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Farm Training

Farm Training

AFSC's Program Update January 2012

This is a recording of the American Friends Service Committee’s Monthly Program Update call from January 12, 2012 with General Secretary Shan Cretin and Pacific Southwest Interim Regional Director Eisha Mason.

They discussed a variety of AFSC programs including the expansion of the New Mexico Farmers’ Project to go state wide, the L.A. Youth Leadership and Community Project, and our immigration work along the border, and recent developments in Arizona on the issue of privatization of prisons.

New Mexico Agri-Cultura Network

Agricultural Network trainees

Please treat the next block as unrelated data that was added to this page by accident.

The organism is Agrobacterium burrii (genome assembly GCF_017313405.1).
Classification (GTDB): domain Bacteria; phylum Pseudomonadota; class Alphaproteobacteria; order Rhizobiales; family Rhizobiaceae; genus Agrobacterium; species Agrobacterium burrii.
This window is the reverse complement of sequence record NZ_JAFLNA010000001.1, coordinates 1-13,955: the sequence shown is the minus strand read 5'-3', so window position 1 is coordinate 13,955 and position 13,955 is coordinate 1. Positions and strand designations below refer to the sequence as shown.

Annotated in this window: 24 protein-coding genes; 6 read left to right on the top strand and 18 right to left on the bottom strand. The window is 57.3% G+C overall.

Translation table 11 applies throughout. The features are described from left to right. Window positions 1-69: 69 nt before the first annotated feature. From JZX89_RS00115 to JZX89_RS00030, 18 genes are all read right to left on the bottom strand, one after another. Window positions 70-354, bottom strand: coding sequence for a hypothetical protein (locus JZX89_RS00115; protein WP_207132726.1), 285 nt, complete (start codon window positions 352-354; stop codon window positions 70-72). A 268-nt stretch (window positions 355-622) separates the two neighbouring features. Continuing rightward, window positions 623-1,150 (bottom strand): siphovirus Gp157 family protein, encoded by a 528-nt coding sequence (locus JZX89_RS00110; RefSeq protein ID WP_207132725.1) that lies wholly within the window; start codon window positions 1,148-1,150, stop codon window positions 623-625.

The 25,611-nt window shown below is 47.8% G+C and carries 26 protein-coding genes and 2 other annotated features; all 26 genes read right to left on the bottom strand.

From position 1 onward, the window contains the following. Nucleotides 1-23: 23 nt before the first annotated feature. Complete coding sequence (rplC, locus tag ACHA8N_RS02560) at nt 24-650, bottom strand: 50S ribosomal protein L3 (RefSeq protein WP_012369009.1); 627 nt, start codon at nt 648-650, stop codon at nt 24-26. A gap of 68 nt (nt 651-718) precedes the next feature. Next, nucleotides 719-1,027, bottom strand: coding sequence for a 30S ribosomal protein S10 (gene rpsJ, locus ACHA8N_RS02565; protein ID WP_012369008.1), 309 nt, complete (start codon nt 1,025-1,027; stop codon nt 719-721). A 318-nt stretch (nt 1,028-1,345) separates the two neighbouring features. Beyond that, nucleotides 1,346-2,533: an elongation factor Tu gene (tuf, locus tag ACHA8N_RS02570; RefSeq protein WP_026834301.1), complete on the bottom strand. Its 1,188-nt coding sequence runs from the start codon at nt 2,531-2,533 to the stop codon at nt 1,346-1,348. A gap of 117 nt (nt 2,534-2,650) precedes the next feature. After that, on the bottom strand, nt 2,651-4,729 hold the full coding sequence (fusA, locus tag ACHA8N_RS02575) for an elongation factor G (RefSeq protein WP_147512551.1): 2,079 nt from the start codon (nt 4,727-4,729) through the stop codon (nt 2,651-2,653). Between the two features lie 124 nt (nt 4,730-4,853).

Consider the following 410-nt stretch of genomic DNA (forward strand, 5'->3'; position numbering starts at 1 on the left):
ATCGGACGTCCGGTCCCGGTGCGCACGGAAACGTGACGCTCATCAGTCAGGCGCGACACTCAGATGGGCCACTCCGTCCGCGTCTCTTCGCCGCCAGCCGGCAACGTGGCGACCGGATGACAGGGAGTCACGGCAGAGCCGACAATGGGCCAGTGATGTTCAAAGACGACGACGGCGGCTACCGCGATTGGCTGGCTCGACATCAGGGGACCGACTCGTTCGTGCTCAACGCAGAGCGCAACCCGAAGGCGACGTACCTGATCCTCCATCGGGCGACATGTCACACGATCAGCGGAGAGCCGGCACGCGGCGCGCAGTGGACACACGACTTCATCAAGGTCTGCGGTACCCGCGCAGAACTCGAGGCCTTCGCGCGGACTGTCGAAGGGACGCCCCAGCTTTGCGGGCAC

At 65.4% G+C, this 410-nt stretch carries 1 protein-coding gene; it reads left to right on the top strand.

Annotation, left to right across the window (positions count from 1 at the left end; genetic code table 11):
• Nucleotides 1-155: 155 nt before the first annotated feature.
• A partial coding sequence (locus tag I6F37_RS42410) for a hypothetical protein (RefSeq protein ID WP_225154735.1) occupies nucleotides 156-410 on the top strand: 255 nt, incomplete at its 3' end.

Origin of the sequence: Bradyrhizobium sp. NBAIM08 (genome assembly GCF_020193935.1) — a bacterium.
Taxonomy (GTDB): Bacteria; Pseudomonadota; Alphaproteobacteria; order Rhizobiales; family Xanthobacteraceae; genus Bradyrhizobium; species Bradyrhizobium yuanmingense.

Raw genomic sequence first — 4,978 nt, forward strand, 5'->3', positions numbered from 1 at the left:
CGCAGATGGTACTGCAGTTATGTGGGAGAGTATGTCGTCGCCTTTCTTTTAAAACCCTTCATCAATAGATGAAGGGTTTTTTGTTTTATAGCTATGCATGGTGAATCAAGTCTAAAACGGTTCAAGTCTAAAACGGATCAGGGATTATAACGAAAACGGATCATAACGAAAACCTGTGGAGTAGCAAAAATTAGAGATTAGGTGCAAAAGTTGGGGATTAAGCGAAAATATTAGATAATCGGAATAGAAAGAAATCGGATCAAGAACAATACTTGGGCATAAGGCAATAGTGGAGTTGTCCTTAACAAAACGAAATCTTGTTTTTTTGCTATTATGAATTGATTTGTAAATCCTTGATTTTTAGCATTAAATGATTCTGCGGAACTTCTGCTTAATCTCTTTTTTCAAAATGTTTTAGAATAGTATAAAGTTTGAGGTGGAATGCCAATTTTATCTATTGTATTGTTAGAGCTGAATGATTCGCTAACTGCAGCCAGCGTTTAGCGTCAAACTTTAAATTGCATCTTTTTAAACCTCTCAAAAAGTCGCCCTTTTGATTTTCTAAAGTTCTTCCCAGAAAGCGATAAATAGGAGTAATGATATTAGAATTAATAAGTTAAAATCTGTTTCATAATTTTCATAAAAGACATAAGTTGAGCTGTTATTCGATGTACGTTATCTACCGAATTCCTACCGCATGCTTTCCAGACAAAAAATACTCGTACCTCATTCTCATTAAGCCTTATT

Agricultural Network trainees.

Photo: AFSC

From 2009-2012, the New Mexico program of AFSC partnered with three community groups in the South Valley of Albuquerque: La Plazita Institute, e-merging communities, and Valle Encantado. AFSC provided year long training to beginning farmers selected by these community partner in organic food production for institutional buyers such as the public schools. The three year program provided nine beginning farmers with comprehensive training, farm infrastructure (such as shared equipment and cold frames for winter production), tools, seeds, and the ability to aggregate product in a farmer network. The community partners provided land, resources, labor, organizational support, and their hearts to the project. Out of this collaboration, the Agri-Cultura Network was created as a mechanism for small organic farmers to aggregate their produce for wholesale and institutional markets. Agri-Cultura Network is one of the few farmer collectives to sell to the Albuquerque Public Schools year round. Initially incubated by AFSC, it is now run by the three community partners and the farmers.

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